There is unlikely to be very much change in the delegate totals based on the results
of Tuesday’s contests. Regardless of the results, we anticipate this finally becoming an election between the moderate establishment candidate and the conservative
grassroots candidate as we move towards Missouri and beyond.
March 17th – Missouri
Rick Santorum will do very well in Missouri, win a number of delegates, and have momentum heading into Illinois.
March 20th – Illinois
Mitt Romney might have an edge in Illinois but we feel very good about our ability to once again win the more conservative areas of the state, earn a considerable
number of delegates, and maintain momentum heading into Louisiana.
March 24th – Louisiana Primary
Louisiana is going to allocate approximately half of its delegates in the Primary on
March 24th and half of them later in a caucus process. It is likely that Santorum picks up
considerable delegates in both of these contests.
We assume that Newt Gingrich will become less of a factor in terms of vote totals in races after the Louisiana Primary, if not before.
April 3rd – Wisconsin, Maryland, and DC
These primaries are winner take all. They could be the first contests that are a one- on-one between a conservative and a moderate. The emphasis that day is likely to be on Wisconsin. Most recent polling has shown Santorum to be doing quite well in
the state and it is expected to be a very close contest. Not being on the ballot was not a problem or us in DC because DC Republicans would almost surely vote for the most moderate candidate anyway.
April 24th – New York, Pennsylvania, Connecticut, Rhode Island, and Delaware
Rick Santorum will win a very large number of delegates on April 24th including his home state of Pennsylvania. Some analysts in the media have argued that Romney will do well in the Northeast because he is the moderate in the race – however that is not necessarily consistent with recent history in contested primaries in these five states. April 24th could be a good day for Rick Santorum.
May 8th – North Carolina, Indiana, and West Virginia
We believe that May 8th is the beginning of the end for Mitt Romney and the date that puts Rick Santorum on a path to the nomination. Rick Santorum will have the momentum coming out of these contests. Our research shows us that even the uncommitted delegates in West Virginia favor Santorum.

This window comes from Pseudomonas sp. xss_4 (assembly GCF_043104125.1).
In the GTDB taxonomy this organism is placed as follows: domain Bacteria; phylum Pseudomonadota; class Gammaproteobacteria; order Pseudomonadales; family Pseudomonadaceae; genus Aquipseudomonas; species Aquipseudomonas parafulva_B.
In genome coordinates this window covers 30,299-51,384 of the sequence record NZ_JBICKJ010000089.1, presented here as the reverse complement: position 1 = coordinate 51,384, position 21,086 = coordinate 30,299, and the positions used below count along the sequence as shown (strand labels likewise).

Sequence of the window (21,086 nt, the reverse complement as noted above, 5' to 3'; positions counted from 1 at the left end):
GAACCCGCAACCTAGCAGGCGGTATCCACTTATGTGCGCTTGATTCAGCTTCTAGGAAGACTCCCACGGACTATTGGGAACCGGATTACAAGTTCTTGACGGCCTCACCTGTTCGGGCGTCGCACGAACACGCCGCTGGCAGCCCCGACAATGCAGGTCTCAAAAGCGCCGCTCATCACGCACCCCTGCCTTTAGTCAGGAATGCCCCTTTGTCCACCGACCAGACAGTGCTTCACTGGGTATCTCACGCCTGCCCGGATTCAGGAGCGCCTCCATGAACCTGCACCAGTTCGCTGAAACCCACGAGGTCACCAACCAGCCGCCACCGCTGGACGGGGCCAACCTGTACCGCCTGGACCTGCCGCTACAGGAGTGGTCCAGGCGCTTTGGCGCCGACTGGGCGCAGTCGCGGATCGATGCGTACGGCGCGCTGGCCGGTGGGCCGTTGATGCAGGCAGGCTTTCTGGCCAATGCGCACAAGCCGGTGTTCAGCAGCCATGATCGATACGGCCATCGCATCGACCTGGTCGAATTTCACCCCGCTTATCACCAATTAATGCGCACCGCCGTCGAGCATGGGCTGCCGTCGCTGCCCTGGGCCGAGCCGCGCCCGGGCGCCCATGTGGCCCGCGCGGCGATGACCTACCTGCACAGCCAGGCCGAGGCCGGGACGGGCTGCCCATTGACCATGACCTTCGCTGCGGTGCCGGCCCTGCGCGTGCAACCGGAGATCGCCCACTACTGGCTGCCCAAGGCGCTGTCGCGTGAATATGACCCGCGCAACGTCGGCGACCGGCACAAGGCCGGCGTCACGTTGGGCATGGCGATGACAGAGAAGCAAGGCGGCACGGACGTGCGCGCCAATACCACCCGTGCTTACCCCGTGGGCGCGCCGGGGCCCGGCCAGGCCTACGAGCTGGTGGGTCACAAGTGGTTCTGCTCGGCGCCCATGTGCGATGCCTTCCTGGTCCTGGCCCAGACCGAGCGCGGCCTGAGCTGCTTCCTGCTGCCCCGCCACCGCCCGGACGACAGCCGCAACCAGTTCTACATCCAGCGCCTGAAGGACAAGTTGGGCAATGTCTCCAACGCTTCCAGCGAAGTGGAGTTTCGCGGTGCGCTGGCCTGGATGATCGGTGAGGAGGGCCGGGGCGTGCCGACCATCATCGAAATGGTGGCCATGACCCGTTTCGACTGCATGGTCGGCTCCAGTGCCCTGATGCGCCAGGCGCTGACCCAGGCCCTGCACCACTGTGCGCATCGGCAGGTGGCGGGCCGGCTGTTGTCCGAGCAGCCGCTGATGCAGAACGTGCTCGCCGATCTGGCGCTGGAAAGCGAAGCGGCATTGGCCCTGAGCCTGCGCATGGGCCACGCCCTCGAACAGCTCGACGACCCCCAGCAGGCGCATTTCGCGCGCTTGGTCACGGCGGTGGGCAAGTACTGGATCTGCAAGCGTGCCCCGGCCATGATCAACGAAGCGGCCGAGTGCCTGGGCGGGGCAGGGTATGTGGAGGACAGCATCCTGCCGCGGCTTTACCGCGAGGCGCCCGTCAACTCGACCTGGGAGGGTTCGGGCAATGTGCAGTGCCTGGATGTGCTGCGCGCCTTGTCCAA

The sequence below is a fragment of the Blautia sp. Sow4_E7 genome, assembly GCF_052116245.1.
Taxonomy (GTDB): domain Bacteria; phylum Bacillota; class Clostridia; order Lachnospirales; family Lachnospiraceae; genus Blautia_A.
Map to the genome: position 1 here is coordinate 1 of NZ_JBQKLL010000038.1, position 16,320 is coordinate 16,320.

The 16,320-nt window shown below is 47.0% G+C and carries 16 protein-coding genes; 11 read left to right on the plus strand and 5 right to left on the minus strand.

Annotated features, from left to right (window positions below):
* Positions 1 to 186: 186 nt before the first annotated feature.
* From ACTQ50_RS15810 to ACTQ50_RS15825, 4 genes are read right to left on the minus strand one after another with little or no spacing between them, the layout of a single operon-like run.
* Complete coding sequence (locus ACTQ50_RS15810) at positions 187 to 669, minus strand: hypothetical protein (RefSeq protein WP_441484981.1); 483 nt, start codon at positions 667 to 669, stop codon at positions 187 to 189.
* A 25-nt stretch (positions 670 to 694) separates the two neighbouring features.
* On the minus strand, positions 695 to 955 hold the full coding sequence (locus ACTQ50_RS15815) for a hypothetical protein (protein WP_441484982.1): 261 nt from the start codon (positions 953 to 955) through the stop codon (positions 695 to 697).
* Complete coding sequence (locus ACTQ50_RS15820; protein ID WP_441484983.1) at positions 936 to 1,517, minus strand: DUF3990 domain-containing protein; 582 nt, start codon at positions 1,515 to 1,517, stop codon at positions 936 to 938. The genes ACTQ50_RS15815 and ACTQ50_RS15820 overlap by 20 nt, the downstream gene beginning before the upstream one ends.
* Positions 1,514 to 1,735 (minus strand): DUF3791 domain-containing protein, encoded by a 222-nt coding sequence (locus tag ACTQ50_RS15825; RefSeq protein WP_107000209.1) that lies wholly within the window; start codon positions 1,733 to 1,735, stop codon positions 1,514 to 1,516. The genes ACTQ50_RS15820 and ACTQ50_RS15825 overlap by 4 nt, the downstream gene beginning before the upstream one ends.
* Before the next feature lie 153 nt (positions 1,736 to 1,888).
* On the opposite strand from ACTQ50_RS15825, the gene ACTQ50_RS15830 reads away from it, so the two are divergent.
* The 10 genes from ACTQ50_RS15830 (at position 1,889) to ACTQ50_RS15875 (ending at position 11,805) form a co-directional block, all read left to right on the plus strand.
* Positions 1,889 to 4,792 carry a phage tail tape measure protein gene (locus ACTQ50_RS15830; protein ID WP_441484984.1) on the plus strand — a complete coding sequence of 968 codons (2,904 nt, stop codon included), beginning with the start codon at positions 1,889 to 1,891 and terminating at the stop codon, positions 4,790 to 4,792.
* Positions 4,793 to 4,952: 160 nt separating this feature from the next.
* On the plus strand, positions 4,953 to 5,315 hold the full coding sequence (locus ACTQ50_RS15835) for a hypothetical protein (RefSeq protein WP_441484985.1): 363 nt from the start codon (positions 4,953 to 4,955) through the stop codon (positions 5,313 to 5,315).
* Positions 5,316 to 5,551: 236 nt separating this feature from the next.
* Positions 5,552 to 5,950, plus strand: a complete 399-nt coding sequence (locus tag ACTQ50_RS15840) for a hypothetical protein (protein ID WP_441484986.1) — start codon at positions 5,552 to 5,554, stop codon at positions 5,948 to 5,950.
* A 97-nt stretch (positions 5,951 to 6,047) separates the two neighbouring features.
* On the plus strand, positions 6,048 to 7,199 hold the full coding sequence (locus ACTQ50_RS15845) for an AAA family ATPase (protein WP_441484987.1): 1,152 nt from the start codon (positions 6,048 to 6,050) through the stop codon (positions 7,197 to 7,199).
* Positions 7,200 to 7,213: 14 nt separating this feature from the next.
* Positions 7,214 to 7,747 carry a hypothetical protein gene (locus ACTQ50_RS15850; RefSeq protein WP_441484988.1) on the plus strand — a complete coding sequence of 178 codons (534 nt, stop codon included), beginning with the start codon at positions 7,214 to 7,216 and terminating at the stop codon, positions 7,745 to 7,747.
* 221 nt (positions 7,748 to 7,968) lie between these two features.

May 15th - Nebraska and Oregon
Rick Santorum will do well on May 15th in Nebraska and hold his own in Oregon.
May 22nd – Kentucky and Arkansas
Rick Santorum will likely win a majority of the delegates on May 22nd and gain significant momentum leading into Texas.
May 29th – Texas
Rick Santorum will win the Texas Primary and dramatically close the public delegate gap with Mitt Romney on May 29th.
June 5th – California, New Jersey, South Dakota, Montana, and New Mexico
The candidate who wins the most delegates on June 5th will lead the public delegate count going into the national convention. Rick Santorum will also lead the Real Count by this point.
June 26th – Utah
We will go out on a limb and predict that Romney will win Utah.
Conservative Majority of Delegates: Public vs. Actual Delegate Counts
There is a “Conservative Majority” of delegates emerging as county and state conventions elect their actual National Convention delegates. This “Conservative Majority” will support Rick Santorum over a moderate-establishment Romney.
There are three reasons why the counts that are put out by the RNC and media organizations are not reflective of the real numbers:
1. Unbound and Uncommitted Delegates elected by grassroots activists are more likely to favor Santorum than those elected by direct primary election. This represents a movement of delegates into Santorum’s tally.
2. Bound delegates elected by grassroots activists will favor Santorum as rules allow.
Gingrich delegates are more likely to favor Santorum.
3. Rule Breaking states such as Florida and Arizona.
As has been described previously, unbound delegates are much more likely to favor Rick Santorum than Mitt Romney because they are largely elected by more conservative caucus and convention systems. Therefore, this race is much, much closer than what the current media and RNC counts portray.
Bound delegates are largely elected at state conventions across the country and therefore are more conservative than an average primary voter. If the convention goes multiple ballots, it is likely that a conservative candidate like Rick Santorum will gain votes on the 2nd and 3rd ballots whereas a moderate candidate like Mitt Romney will lose votes.
(See a list of when each state allows their delegates to vote for someone othere than their candidate here - Oreo)
We obviously do not know how Newt Gingrich will move forward with his campaign but we are confident that whether before the convention or on the convention floor that when the time comes Newt Gingrich delegates are far more likely to vote for Rick Santorum than they are for Mitt Romney.